Friday, February 29, 2008

Pictures of Hollis Woods (book review)

Pictures of Hollis Woods, by Patricia Reilly Giff, is the story of twelve-year-old Hollis Woods. She's an orphan who lives with the elderly artist named Josie. She's doubtful at first, but they begin to form a bond. The only problem is, Josie is growing more forgetful every day, and if the people in charge of Hollis find out, they'll take the girl away. Hollis knows she and Josie have to run, but where will they go? And what if they find her? This is the extraordinary tale of a girl who risks it all to be with one of the few people she's ever loved.

Pictures of Hollis Woods is a story that's sad and happy at the same time. I loved the book, but I wasn't satisfied with the ending. It just didn't seem to go with the rest of the story, and to me, it seemed as if the author just wanted to finish up the book in a hurry. Still, I would definitely recommend this book.

Thursday, February 28, 2008

Sondok: Princess of the Moon and Stars (book review)

Sondok: Princess of the Moon and Stars, by Sheri Holman, is the story of the young Korean princess named Sondok. She loves nothing more than stargazing, but her father won't allow it. So when a Chinese ambassador and his royal stargazers come to her father's palace, Sondok gets a few ideas of her own. But when she meets the ambassador, Sondok finds that he isn't at all the man she imagines. He's ruthless and cunning, and he hates her. It seems as though Sondok will have to put up with this man if she wants to follow her dreams. Will she hold on, or will she crack under the pressure her father and the ambassador are putting on her?

This is the second time I read this book, and I think I got a lot more out of it this time. It was a quick read, and it left me wanting to know the rest of Sondok's story at the end. Fortunately, although this is fiction, Sondok was a real person. I hope I can do some research and find out more about her.

Monday, February 25, 2008

Harry Potter series (book review)

Harry Potter and the Sorcerer's Stone, by J.K. Rowling, is the story of eleven-year-old Harry Potter. He lives with his cruel aunt and uncle until a mysterious stranger arrives and tells Harry that he's a wizard! Now, Harry is whisked off to a magical school and a whole world of magic, danger, and adventure is opened up to him.

In Harry Potter and the Chamber of Secrets, Harry is excited to go back to his favorite place in the world, the magical school called Hogwarts. Then he receives a message by a strange creature warning him not to go this year. Harry ignores its warning and returns, only to find that someone is turning students to stone...and he is the main suspect! Harry's got to find out who's attacking everyone, or he and his friends might be the next victims!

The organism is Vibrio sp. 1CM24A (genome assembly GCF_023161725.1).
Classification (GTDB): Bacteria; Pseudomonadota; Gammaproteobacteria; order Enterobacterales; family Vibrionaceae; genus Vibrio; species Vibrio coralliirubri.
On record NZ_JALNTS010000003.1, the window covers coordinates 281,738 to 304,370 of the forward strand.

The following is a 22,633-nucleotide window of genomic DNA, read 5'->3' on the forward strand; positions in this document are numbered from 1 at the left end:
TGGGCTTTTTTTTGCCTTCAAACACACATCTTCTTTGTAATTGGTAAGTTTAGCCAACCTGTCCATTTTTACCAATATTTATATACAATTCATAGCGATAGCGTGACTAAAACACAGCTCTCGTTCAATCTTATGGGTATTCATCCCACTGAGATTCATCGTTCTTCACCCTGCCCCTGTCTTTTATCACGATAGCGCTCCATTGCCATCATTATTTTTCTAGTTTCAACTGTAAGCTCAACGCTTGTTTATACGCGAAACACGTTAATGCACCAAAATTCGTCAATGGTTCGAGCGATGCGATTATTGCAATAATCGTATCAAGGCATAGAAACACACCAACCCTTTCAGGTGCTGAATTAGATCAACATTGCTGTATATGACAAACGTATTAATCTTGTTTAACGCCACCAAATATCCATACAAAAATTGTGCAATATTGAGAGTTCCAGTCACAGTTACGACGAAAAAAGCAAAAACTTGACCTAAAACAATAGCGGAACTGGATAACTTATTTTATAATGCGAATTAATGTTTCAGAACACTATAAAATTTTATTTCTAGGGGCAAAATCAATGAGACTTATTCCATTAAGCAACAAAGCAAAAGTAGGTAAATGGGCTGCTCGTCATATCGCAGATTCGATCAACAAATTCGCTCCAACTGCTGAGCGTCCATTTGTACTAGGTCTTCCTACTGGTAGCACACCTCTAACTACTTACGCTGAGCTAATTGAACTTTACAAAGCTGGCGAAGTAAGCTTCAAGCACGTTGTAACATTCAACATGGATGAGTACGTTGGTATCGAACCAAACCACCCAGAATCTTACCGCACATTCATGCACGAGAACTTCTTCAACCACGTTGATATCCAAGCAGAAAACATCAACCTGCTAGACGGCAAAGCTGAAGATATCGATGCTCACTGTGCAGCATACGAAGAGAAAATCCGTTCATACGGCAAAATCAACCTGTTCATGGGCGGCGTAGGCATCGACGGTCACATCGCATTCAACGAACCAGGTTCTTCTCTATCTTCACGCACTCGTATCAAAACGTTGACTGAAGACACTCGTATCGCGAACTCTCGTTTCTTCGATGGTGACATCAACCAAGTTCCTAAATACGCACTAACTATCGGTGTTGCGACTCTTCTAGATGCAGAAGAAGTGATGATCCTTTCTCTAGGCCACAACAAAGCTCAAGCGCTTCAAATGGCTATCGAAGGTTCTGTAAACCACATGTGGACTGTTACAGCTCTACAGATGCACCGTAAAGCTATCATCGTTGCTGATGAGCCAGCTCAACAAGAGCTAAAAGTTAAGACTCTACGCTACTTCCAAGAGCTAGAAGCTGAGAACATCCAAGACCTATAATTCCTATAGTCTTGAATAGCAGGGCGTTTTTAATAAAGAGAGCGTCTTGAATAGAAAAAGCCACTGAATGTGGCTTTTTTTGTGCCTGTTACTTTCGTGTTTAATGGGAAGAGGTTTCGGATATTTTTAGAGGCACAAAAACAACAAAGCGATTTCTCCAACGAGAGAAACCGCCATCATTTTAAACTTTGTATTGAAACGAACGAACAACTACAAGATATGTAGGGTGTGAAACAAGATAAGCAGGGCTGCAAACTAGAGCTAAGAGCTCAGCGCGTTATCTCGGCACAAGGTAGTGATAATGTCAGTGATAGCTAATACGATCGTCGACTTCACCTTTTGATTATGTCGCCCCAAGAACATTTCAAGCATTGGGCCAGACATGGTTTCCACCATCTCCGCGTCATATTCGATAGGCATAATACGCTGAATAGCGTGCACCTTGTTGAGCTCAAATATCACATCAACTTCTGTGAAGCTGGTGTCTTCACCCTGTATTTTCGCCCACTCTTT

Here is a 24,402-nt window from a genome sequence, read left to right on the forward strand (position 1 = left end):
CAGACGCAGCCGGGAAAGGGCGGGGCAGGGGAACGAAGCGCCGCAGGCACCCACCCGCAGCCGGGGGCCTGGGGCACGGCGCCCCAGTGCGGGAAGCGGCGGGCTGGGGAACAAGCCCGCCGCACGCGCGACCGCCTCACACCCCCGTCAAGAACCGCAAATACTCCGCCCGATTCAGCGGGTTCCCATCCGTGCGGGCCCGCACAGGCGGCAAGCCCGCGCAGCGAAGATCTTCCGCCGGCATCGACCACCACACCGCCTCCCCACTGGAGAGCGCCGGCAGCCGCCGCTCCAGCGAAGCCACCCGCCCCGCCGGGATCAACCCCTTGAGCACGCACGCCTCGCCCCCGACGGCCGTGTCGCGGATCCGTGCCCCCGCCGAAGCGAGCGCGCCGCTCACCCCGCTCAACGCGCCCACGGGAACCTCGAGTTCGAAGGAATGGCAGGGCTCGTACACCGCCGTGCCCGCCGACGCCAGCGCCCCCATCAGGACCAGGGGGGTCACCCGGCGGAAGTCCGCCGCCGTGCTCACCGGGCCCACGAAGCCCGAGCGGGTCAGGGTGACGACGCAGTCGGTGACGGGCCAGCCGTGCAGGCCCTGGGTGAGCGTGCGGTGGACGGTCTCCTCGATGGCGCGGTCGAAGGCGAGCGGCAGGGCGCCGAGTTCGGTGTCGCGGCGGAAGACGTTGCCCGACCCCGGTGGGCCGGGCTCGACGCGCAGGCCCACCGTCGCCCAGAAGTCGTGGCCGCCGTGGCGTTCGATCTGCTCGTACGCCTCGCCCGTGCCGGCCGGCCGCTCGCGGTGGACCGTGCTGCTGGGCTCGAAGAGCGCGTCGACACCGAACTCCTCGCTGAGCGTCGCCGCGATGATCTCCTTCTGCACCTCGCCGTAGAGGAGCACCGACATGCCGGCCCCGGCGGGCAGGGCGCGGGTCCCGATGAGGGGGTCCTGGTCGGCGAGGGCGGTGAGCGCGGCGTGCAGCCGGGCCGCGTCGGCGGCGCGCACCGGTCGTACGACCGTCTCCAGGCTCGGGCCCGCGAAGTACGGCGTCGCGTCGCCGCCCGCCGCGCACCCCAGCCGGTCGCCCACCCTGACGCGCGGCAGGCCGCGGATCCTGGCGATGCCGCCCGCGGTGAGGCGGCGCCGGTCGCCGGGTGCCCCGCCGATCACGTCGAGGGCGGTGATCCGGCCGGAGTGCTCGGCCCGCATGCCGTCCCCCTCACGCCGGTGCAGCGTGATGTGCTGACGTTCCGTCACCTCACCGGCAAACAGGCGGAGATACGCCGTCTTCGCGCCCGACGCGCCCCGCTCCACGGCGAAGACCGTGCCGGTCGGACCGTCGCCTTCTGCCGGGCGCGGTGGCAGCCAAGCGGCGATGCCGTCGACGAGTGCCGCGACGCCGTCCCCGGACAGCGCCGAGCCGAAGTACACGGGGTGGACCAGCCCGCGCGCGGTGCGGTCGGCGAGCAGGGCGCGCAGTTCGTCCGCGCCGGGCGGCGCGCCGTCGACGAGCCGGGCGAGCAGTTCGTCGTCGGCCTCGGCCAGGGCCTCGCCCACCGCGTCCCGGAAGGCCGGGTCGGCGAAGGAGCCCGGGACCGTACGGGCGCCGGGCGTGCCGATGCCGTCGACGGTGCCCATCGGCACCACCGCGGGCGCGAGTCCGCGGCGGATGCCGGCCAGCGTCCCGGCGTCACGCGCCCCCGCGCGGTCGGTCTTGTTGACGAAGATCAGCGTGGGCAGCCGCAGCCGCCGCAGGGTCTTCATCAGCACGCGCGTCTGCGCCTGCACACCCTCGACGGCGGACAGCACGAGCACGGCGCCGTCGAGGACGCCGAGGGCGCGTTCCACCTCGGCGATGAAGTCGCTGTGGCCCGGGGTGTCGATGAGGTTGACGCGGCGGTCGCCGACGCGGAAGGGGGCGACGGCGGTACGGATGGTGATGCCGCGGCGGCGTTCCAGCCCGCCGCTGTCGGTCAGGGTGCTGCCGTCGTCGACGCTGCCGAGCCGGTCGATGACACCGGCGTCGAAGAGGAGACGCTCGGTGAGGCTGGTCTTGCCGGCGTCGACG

In Harry Potter and the Prisoner of Azkaban, the story focuses on a criminal who escaped from the wizard prison of Azkaban, Sirius Black. Azkaban's guards heard Black muttering, "He's at Hogwarts...He's at Hogwarts..." and everyone seems to think Black is talking about Harry Potter! Now, the only place that was ever a home to him may be the most dangerous place yet, and a mysterious black dog called the Grim, which is a sign of early death, is following Harry everywhere. Could this year really be his last?

Harry Potter and the Goblet of Fire is the story of Harry's fourth year. After surviving an attempt by a dark wizard to take his life the previous year, Harry is ready to go back to Hogwarts. To his surprise, this year his school is sponsoring the infamous Triwizard Tournament! But his excitement changes to worry when his name appears in the cup, for students have been known to die in the tournament. Now, Harry has three dangerous tasks ahead of him, and a rift in his closest friendship doesn't help. On top of it all, there may be a traitor at the school. With the help of his friends, Harry is going to try and win the tournament, as well as uncover the traitor.

In Harry Potter and the Order of the Phoenix, Harry discovers a secret organization dedicated to fighting the Dark Lord, Voldemort. He is pained by disturbing dreams, and when he finally returns to Hogwarts, things don't get better. A cruel teacher is ready to take away one of Harry's favorite things at Hogwarts, and a bunch of expectant students want him to teach them to fight Voldemort. Harry knows that the Dark Lord will strike again soon, and he will be ready. But will he be ready for the death of one of his greatest friends and allies?